Sunday, August 9, 2015

It's Time to Take Responsibility: #AllLivesMatter

Today marks the one year anniversary of the death of Michael Brown in Ferguson. Several hundred people, including activists and religious leaders, gathered on Canfield Drive and observed four and a half minutes of silence before marching to a local church.

Since the Michael Brown incident, there have been other incidents of what activists are calling a war on black lives by white police officers. From Eric Garner to Sandra Bland to Christian Taylor, it seems this is all we are talking about.  Social media is exploding with rants, hashtags, and protests that #blacklivesmatter.

And then Cecil the Lion gets killed, and #lionslivesmatter.

Don't #alllivesmatter?  That's what they taught me in Sunday school when I was a little kid. Every Sunday at the Episcopal church we sat at little tables and colored pictures of Jesus with lambs, his outstretched hand beckoning the flock. "Red and yellow, black and white, they are precious in his sight..." we sang in unison, happy smiles on our faces.

When in the world did we become so fractured, again?   Never in my life have I been so aware of racial tensions throughout the country, and I lived through the '60s.

In 2009, we had the President of the United States standing up on television asserting his personal view that "there's a long history in this country of African Americans and Latinos stopped by law enforcement disproportionately."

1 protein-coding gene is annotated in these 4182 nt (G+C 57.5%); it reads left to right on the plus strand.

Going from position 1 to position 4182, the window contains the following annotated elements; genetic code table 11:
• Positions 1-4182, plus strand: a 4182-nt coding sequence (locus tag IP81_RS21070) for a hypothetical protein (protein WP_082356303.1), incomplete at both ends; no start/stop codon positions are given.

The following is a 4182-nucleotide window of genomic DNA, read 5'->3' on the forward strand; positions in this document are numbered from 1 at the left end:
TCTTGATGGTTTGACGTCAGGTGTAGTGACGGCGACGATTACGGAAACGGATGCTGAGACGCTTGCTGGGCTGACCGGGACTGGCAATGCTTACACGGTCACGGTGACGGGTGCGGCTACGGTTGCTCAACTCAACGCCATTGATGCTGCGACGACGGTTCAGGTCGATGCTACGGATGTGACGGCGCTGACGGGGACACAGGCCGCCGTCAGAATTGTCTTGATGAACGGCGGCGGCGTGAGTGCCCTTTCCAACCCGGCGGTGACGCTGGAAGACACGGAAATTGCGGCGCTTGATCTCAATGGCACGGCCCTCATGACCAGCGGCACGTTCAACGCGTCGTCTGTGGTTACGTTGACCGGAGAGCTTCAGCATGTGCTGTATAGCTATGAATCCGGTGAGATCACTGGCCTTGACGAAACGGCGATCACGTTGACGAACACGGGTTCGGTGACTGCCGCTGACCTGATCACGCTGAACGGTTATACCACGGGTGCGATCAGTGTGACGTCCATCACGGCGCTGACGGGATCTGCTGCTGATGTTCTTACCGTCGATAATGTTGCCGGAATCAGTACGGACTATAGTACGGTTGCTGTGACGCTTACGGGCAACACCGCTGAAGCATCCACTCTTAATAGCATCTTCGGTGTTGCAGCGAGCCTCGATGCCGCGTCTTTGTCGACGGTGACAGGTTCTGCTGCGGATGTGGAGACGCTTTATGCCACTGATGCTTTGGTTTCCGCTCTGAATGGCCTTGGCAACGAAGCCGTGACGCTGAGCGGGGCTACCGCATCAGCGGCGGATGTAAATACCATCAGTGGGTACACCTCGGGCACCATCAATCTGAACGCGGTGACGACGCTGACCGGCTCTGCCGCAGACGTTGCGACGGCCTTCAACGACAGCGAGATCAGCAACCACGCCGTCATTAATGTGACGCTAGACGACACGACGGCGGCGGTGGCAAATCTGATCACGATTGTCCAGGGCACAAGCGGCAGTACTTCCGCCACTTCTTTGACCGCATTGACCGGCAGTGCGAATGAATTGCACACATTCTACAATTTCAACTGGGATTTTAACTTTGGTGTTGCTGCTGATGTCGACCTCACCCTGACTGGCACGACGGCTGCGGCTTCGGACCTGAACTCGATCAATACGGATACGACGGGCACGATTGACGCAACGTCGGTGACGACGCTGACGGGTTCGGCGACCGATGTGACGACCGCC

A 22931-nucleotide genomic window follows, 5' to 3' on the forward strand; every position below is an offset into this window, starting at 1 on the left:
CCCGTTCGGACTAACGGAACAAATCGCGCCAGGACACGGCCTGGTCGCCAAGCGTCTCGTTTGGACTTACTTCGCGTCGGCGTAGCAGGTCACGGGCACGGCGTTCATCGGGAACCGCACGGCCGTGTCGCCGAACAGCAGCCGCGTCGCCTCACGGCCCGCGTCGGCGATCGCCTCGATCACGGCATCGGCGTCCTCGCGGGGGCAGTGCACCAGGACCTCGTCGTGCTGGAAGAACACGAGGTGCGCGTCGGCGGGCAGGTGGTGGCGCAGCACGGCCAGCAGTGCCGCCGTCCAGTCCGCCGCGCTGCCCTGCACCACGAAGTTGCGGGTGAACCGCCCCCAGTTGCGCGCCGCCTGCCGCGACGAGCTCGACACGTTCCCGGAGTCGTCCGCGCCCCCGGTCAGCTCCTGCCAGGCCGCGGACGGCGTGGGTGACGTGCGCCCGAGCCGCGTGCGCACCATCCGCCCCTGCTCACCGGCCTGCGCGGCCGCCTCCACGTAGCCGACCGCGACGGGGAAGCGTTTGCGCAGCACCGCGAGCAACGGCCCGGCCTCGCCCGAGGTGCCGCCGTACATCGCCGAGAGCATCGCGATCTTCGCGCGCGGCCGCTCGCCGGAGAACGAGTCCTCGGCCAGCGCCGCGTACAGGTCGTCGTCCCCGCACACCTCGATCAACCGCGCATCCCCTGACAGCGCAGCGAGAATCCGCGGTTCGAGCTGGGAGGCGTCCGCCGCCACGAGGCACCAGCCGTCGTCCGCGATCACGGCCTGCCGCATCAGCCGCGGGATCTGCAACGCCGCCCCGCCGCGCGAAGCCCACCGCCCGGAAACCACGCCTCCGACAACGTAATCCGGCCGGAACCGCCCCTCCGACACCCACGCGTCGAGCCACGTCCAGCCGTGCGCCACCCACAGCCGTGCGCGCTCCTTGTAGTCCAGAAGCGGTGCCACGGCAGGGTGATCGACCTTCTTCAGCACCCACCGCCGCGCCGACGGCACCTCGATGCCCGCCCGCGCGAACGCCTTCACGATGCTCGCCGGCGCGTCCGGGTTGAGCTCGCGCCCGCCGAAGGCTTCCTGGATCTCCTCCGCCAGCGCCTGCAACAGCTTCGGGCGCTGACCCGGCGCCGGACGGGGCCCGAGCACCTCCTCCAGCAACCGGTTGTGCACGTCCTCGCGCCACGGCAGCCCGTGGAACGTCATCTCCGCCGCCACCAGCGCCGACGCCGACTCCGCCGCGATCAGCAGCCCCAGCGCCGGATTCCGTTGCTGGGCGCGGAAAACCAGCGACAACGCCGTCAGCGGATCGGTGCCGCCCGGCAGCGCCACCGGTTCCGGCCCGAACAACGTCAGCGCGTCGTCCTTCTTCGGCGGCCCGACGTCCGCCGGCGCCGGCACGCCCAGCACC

Now, we can get into statistics and studies and evaluate the bias, or lack of bias, of whomever conducted said studies, and we can argue about that all day long. But it seems to me that if you're breaking a law, any law, then you may have to answer to that at some point.  Bottom line.

Just stick to Michael Brown for a moment. If he hadn't walked into the store, assaulted the owner, and stolen some cigarillos, Darren Wilson would never have confronted him.

Did Brown deserve to die for stealing cigarillos?

No, of course not.

Did he deserve to die for leaning into Wilson's car and assaulting him?  Well, no, but you up the danger-stakes somewhat when you assault an officer.  Brown made some pretty bad choices there.